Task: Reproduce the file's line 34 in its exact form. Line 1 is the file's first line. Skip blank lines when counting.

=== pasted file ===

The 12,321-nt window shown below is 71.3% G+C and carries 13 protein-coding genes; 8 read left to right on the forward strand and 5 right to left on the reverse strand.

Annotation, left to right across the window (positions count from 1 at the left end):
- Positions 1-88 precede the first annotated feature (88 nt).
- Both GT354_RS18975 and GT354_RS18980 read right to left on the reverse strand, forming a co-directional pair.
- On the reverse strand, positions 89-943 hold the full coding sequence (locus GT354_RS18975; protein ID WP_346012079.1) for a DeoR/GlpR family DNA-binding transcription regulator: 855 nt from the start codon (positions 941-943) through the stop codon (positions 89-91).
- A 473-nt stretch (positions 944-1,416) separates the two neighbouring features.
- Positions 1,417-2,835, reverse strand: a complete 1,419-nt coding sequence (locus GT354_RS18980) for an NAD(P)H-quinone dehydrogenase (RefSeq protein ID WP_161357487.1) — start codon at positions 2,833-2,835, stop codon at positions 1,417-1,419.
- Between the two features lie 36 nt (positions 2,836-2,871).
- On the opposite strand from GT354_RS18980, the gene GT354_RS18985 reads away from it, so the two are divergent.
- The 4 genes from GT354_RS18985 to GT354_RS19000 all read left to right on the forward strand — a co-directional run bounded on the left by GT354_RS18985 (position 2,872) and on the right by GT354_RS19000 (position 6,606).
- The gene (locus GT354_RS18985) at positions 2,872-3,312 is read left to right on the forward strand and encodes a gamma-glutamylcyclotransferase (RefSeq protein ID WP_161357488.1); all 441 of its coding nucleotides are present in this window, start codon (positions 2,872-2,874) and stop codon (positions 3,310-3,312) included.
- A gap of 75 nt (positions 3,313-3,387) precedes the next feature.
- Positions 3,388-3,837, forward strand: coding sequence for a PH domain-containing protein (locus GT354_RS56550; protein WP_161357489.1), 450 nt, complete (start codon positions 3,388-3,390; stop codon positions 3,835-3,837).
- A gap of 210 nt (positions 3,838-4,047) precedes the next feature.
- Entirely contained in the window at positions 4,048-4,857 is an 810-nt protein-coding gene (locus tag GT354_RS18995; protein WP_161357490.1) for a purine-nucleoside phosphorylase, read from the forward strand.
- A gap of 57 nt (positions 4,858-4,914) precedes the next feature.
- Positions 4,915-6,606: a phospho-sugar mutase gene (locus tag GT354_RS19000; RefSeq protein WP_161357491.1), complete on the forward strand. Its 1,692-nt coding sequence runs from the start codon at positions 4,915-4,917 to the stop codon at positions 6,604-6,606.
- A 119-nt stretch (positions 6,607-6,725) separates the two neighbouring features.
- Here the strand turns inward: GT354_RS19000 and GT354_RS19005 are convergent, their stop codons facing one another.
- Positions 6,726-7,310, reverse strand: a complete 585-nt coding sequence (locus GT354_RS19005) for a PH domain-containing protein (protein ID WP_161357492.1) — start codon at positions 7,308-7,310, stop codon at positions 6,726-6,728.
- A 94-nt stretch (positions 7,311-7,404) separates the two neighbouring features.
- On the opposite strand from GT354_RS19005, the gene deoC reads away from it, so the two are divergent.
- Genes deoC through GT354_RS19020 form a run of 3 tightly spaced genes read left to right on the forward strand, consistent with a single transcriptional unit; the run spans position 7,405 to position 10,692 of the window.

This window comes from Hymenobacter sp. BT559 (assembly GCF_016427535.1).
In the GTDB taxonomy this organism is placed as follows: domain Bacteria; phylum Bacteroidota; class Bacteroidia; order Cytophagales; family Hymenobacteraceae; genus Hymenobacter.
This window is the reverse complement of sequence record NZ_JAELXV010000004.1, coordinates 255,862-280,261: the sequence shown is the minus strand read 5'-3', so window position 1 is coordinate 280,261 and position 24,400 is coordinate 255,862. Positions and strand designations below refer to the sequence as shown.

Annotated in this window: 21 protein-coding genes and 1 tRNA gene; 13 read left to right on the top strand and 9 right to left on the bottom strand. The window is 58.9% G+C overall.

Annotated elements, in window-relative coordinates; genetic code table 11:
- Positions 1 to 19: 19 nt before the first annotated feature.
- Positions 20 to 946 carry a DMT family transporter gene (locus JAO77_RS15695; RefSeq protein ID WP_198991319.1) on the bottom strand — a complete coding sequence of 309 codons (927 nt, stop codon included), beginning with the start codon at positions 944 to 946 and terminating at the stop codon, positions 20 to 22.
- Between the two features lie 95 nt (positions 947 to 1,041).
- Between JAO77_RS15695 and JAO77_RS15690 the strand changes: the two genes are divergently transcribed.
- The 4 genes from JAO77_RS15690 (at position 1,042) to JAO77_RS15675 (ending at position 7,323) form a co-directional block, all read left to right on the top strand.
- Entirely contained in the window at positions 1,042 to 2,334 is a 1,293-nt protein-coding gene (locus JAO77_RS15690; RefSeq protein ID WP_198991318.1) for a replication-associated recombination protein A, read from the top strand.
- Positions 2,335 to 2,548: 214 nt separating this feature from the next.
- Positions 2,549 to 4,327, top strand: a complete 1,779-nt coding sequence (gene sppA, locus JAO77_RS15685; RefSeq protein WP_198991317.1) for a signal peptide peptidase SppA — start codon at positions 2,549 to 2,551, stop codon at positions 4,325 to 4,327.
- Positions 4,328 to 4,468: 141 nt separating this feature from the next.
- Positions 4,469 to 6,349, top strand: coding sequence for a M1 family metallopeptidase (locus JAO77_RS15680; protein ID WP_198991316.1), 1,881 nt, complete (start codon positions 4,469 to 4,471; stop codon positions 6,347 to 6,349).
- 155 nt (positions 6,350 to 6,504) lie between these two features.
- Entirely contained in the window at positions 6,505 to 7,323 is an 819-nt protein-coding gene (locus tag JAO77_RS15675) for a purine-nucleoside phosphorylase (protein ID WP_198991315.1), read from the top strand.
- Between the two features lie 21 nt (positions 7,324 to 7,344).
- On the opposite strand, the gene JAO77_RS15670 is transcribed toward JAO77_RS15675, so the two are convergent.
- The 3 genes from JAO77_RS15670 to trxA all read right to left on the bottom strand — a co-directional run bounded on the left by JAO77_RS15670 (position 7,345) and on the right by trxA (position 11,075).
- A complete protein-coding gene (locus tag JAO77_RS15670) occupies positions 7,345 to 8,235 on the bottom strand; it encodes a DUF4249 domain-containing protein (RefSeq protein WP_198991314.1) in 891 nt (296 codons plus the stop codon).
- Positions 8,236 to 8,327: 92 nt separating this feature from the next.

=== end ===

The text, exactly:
- Entirely contained in the window at positions 1,042 to 2,334 is a 1,293-nt protein-coding gene (locus JAO77_RS15690; RefSeq protein ID WP_198991318.1) for a replication-associated recombination protein A, read from the top strand.